After years of wondering why we seemed to be the only family in America with the Puschauver surname, I decided to do some serious research on our family history. Other than our family, I was coming up empty handed.
I started with a baptism certificate for my grandfather, Franciscus Puschauver, which was supplied by St. Joseph's Slovak Catholic Church in Hazleton, PA. I also had accumulated a variety of notes - stories told to and by my sisters, aunts, uncles and cousins.
The "facts" were - Franciscus Puschauver was born in Svabbuter, the German name for Solivar, in the Presov Region of Slovakia on December 22, 1867. His parents were Anton Puschauer & Maria Schikker. He was the only son, and brother to six sisters. Five of the sisters remained in Slovakia and one sister, Caroline, married a "Kessler" and moved to Allentown, PA. Later, Caroline married a man named Mahlichi, although no one was sure of this spelling. Franciscus's grandmother's name was Raoul or something similar.
In June 0f 1997, Mike and I vacationed in Prague, Czech Republic. While there and on a moments noticewe pulled out a map to find out how close we were to Slovakia. A short one hour flight convinced us to go over for two days and drive around the Presov area.
We arrived at the Kosice airport, rented a car though Hertz and requested an English speaking driver, whose name was Peter. We drove all around the area, then spotted a large cemetery, overgrown with weeds, and I was sure I was going to find my deceased ancestors! No luck.
After telling Peter of our hopes of finding relatives, he took the initiative to stop on the outskirts of Presvo to ask some people on the street if they knew the name Puschauver. One woman mentioned that there was a doctor in town with that name, and that years ago there were many Puschauer's in the area.
My excitement mounted, so we drove into Presov and found a tourist shop. The gentleman who ran the place was very helpful. He pulled out a phone directory and jotted down the address of the doctor. We drove off in search of my ancestors!
As we neared the medical building, we saw on its outside wall, a plaque with the name MUDR. Medical Human Doctor,Rudolf Puschauer! With encouragement from Peter, we went inside the building. The hallways of his clinic were dimly lit and filled with patients - mostly women - dressed in their full black skirts, heavy stockings and babushka's on their heads. I'm sure we caused quite a stir, looking totally foreign in this office!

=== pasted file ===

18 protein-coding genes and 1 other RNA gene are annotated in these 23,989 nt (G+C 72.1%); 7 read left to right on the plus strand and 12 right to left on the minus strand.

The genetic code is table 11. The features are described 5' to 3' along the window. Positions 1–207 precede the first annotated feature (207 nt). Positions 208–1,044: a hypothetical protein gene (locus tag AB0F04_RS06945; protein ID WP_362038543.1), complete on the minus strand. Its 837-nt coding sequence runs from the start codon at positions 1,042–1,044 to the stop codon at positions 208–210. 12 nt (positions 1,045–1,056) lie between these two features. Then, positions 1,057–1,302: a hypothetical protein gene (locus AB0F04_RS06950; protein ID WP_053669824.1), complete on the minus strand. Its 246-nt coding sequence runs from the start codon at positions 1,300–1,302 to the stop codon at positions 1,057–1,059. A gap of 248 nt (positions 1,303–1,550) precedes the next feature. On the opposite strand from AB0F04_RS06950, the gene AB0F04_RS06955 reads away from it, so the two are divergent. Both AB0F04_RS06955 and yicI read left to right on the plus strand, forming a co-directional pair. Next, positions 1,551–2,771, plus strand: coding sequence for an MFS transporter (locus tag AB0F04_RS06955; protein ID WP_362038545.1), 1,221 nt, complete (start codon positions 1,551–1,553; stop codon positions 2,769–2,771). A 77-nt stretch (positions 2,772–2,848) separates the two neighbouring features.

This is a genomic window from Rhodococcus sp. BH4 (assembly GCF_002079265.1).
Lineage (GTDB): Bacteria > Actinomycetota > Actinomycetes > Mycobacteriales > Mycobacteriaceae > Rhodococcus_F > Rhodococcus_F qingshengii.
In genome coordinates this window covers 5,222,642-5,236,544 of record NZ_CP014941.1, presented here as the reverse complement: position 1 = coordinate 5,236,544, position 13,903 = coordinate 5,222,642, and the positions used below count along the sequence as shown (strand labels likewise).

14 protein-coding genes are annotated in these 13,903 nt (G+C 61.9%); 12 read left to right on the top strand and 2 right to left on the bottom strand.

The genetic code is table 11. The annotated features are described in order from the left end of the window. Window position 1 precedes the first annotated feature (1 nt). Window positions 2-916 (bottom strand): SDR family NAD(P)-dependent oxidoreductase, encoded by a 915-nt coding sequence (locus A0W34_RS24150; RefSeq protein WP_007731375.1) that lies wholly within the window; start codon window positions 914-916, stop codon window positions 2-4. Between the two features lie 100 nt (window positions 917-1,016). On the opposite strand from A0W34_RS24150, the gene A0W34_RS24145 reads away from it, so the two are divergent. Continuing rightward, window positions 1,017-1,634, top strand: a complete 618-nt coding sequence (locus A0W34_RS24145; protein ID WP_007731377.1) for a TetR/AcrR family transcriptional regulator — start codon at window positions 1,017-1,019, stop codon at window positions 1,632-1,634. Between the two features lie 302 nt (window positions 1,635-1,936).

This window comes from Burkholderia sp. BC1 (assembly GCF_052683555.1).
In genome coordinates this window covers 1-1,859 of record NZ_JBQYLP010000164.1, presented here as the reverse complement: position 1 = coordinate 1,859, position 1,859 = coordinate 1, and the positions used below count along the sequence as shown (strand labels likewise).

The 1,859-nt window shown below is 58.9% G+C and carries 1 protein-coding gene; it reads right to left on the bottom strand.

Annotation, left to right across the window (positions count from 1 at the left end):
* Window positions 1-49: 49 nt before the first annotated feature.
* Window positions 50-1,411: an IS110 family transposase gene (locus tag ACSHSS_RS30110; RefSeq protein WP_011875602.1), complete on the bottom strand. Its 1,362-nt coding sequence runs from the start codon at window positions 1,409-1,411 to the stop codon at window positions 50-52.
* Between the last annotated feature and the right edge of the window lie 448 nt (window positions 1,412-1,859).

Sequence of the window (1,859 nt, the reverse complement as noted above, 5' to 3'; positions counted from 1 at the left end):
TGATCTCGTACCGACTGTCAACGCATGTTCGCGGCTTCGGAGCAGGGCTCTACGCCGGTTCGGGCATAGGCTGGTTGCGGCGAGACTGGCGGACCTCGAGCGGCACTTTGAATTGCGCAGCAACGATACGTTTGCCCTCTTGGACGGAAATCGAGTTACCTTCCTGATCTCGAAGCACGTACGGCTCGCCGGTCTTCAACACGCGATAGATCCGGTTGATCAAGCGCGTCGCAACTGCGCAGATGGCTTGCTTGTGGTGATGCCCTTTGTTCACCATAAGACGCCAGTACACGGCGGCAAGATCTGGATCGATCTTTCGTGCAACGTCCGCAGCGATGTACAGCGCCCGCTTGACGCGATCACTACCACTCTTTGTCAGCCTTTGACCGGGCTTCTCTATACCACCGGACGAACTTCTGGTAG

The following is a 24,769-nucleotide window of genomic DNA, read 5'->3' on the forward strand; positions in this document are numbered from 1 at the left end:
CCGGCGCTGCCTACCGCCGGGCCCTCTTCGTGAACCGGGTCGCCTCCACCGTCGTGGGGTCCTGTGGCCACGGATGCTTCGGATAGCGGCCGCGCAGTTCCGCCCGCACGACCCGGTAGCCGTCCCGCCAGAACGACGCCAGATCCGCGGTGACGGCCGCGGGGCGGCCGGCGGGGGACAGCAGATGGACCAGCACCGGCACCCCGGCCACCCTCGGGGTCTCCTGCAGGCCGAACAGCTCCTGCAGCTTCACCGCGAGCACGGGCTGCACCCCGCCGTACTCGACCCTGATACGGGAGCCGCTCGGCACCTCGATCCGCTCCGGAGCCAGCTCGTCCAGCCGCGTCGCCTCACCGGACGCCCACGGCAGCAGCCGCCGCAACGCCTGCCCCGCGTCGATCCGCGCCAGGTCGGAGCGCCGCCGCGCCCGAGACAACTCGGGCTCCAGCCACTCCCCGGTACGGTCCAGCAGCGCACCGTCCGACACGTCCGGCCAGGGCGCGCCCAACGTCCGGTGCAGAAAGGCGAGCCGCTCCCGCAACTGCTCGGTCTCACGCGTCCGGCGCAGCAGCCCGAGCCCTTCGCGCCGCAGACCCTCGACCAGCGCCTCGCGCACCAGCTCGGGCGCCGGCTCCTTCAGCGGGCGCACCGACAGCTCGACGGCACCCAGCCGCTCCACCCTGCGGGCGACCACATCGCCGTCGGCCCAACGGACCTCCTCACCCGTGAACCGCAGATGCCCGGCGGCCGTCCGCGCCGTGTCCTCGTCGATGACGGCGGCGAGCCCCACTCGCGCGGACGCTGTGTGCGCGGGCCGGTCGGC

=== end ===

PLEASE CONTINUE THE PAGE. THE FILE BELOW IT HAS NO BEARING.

Our driver took it upon himself to inform the nurse that there were Americans visiting that may be related to the doctor. Would he possibly be able to spare a minute? Ten minutes later, Dr. Puschauer stuck his head out the doorway, then asked his nurse to show us into the office. Both of us, I'm sure, were looking for signs of familiarity, although we couldn't see any.
We spent about 30 minutes with Dr.Rudolf Puschauer and our conversation was interpreted through Peter, as Rudolf only spoke Slovak. He told me that his family was from the small village of Solivar, in the Saris Region. His wife Marie, is also a doctor, head of the genetics department in Presov, Slovakia. Daughter Martina , who was at that time in medical school, completed her studies in June 2001 and is practicing Internal Medicine in the town of Karlovy Vary, outside of Prague, Czech Republic. Rudolf's father's name was Artur, his grandfather's name was Anton. The only thing he could recollect was that his father had two half or step brothers in the Pittsburgh, PA area.
I inquired about his family religion and Peter hesitated, not wanting to ask the doctor that question. He said it isn't appropriate to ask about religion in Slovakia. It then occurred to me that up until 1993 Slovakia had been under Communism, and religious practices were prohibited. Rudolf answered anyway, saying that the male members of the family were Catholic and many of the females were Anglican. When asked about the Puschauer line, Rudolf said he was the only one left in the area. Although there were many Puschauers in Presov at one time, after World War II, they migrated to Germany and the Netherlands.